Responding to the Chancellor’s Spring Statement, Jo Bibby, Director of Health at the Health Foundation, said:
‘The events of the last two years have taken a significant and enduring toll on the nation’s health. COVID-19 has further widened the health gap between the wealthiest and the poorest, who can on average expect to live shorter, less healthy lives. Today’s announcement shows that the government has yet to fully grasp the pandemic’s stark lesson that health and wealth are fundamentally intertwined. Despite the measures set out today, household incomes are set to fall by 2.2% in real terms in the coming year.
‘The pandemic has stretched the financial resilience of many families to its limit. Many have run down their savings or increased debts to cope with the impact of COVID-19 and measures to contain it. And there is no sign that there will be any let up with CPI inflation set to peak at 8.7% at the end of the year. This continuing rise in cost of living will force increasing numbers to choose between essentials that are vital to living healthy lives – such as housing, heating, and food – or being driven into problem debt.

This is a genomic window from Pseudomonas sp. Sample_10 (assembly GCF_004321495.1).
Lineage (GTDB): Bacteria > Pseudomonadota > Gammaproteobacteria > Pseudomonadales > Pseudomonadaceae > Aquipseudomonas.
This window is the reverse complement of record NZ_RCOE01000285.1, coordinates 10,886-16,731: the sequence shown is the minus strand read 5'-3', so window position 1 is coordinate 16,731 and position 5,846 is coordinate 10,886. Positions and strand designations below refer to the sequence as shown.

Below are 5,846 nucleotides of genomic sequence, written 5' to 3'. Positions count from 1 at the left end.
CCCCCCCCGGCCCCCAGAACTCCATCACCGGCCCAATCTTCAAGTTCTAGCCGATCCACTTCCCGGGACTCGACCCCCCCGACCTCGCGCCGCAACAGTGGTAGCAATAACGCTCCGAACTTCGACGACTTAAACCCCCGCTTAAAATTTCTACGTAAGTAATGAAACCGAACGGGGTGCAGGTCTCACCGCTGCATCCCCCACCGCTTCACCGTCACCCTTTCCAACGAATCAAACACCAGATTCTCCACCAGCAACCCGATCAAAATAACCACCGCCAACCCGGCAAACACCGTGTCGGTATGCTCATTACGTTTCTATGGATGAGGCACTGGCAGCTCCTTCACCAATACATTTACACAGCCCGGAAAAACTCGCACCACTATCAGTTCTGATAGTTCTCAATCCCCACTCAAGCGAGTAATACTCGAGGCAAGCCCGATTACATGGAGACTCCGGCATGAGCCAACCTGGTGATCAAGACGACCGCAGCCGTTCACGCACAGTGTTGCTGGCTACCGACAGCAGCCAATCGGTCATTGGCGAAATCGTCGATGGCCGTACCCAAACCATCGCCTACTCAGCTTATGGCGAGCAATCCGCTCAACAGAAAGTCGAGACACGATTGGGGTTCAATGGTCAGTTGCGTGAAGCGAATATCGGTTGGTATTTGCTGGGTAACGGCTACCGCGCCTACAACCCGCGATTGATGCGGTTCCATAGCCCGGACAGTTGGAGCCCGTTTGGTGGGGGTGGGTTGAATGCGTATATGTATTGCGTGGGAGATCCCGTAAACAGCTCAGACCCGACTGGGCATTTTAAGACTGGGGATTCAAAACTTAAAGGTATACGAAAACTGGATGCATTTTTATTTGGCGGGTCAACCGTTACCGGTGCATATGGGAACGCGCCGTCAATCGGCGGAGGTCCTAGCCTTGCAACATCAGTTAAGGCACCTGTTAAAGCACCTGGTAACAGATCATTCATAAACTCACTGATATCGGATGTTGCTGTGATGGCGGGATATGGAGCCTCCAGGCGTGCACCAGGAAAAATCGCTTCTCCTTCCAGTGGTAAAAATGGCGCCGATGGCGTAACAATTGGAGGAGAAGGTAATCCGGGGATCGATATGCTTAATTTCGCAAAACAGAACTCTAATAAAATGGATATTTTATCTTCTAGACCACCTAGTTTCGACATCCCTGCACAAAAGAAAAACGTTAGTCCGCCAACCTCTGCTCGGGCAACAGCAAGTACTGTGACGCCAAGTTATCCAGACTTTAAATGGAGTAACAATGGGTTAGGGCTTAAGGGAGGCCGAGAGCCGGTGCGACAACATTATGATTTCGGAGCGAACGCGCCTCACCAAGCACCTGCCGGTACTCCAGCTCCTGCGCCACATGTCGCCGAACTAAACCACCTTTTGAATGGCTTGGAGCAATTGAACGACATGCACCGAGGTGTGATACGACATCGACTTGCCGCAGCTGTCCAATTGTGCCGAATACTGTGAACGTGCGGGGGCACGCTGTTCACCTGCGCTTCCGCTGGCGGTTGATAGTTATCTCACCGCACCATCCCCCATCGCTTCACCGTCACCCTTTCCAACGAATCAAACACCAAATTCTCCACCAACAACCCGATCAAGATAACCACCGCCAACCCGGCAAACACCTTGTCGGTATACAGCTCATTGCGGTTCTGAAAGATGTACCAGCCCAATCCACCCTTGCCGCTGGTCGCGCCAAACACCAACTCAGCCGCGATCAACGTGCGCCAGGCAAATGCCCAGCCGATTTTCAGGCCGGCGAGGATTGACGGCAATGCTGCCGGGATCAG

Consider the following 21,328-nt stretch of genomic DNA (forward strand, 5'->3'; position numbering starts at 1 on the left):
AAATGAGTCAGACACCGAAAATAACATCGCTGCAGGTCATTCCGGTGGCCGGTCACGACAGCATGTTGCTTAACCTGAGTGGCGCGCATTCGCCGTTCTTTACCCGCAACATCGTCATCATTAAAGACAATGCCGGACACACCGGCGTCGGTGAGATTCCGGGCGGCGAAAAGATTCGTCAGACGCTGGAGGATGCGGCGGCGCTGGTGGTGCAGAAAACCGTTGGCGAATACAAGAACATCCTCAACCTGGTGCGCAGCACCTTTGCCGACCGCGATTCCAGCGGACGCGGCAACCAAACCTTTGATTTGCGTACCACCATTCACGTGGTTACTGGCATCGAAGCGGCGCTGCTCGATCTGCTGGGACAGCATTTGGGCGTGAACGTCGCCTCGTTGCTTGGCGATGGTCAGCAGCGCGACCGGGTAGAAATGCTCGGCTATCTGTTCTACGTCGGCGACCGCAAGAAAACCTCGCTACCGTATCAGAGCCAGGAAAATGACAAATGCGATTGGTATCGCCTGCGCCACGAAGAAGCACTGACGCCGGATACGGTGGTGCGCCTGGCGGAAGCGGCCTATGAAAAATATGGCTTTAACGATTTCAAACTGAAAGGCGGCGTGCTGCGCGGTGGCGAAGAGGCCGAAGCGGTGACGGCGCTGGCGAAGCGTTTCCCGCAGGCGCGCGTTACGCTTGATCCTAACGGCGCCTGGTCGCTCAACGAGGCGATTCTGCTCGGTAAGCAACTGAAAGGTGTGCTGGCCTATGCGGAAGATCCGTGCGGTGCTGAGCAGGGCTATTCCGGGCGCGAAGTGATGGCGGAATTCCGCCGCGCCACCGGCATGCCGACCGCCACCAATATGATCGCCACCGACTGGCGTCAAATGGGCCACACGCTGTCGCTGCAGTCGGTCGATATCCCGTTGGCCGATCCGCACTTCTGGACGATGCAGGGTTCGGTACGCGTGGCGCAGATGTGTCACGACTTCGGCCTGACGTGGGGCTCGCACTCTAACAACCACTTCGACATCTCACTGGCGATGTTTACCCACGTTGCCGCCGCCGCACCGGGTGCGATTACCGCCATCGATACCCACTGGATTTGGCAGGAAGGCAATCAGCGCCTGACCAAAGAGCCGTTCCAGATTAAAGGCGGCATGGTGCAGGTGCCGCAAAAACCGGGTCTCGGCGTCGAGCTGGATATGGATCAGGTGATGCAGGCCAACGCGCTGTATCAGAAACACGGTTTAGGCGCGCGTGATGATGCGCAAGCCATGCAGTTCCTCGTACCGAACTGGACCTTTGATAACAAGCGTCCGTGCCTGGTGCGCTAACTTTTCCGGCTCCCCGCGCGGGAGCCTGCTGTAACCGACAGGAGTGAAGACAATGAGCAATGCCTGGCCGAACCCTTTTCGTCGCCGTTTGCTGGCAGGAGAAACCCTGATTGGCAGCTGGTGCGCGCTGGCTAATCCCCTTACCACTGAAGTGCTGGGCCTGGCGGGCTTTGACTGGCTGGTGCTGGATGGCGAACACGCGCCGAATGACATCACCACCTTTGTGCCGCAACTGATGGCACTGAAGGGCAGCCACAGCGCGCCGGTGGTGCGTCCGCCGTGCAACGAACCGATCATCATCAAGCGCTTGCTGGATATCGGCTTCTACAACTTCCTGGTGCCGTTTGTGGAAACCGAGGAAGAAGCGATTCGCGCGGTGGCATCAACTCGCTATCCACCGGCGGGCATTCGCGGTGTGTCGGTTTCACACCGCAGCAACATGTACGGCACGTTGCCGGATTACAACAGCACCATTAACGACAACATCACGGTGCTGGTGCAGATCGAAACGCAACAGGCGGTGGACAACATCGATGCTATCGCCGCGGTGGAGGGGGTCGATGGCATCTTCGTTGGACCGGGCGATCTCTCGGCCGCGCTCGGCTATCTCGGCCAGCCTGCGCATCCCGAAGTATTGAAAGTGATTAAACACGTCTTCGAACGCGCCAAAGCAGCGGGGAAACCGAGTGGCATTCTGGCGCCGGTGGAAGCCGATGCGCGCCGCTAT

‘A government that truly valued the nation’s health would have gone further today to protect the most vulnerable families from this latest economic shock. The increase to National Insurance thresholds is significant but fails to target the poorest households. There has been no action on benefits, while the additional £500m for the Household Support Fund falls well short of what is needed. Higher inflation will also erode planned spending on public services which support health. The Government should be investing more to protect people in the here-and-now, as well as building greater resilience against future threats to our health.’
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